"We don't talk enough about the potential of games to be valuable as polemics...", says Robertson. "Spore
isn't god vs. science, but all of this grew out of this. What other debates could we be having... In other contexts?"
Civ phase: What have we actually built with these tools?
Robertson has launched an investigation to find out what sorts of teachers are using Spore
to teach science. She says, however, "They don't exist. I've done a whole bunch of research and I've not found anyone using Spore
to teach science." Instead, Spore
is being used in ways that may surprise the gaming audience.
It's being used for applications from creative writing (helping kids understand story construction and perspective) to introduction to 3D modeling and teaching teamwork -- particularly with kids with developmental disabilities. It's also being used for emotional literacy work with autism -- where educators are looking at games as tools for communication.
Per Robertson, there are many common elements of the Spore
-utilizing educators she's spoken to. Nobody is using the game itself; all are using the free Creature Creator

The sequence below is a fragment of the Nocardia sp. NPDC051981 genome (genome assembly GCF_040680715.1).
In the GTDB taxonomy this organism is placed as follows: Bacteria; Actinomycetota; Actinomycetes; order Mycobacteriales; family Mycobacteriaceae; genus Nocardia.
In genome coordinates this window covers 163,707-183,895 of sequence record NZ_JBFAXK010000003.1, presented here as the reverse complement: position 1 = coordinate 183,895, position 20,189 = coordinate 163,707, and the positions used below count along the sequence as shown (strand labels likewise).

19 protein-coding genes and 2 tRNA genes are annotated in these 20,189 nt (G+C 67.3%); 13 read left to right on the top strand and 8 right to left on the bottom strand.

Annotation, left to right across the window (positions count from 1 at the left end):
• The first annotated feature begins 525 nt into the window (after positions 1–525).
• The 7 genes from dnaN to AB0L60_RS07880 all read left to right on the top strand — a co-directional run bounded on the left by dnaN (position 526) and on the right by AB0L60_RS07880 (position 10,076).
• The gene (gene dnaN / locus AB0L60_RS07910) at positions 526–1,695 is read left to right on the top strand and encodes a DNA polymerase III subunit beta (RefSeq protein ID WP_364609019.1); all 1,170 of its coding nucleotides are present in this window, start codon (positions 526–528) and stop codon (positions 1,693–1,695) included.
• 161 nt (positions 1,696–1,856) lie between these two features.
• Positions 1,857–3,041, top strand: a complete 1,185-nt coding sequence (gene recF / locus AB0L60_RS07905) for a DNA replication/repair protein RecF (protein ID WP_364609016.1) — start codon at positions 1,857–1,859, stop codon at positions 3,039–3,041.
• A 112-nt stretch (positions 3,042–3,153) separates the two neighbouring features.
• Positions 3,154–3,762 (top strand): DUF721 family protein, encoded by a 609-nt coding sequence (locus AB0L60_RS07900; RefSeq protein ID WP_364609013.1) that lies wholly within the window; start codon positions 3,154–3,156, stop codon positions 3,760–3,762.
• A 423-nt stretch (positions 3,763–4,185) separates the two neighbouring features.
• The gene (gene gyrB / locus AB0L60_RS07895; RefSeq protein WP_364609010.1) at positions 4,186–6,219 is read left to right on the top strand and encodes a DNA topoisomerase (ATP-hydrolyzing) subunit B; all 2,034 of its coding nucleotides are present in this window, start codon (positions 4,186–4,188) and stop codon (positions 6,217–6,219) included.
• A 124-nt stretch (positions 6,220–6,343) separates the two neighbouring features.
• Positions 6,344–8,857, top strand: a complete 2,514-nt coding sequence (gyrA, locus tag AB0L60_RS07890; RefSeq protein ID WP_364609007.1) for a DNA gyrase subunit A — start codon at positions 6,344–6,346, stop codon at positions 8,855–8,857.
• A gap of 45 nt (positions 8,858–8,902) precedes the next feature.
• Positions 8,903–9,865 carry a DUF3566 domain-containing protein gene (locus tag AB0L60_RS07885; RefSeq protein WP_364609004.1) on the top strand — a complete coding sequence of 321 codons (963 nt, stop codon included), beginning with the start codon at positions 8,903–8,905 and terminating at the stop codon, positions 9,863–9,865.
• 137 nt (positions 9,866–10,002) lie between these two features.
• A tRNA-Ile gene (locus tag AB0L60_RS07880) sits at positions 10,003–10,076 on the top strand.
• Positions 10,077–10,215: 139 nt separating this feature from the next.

tool -- because it's free, which frees them both from expense and from paperwork and bureaucracy. It's being used with young kids -- under 12. It's being used collaboratively, again mainly because of financial (equipment) restrictions, and it's being used in ways that can be output in other media -- as skits, stories, or comics (using the mashon.org Spore
So why don't educators use the full game? "The science was a huge problem for many people," says Robertson. It's also too expensive and EA does not offer any sort of flexible educational licensing program (a complaint echoed and amplified by an audience member at the end of the session.) It's also too time-consuming to play the game through, and too complicated in its many phases.
It's also much too soon, says Robertson, to gauge is uptake -- the game has only existed since release to most educators, and it was released in September, the beginning of most Western school years and too late to be incorporated into many lesson plans.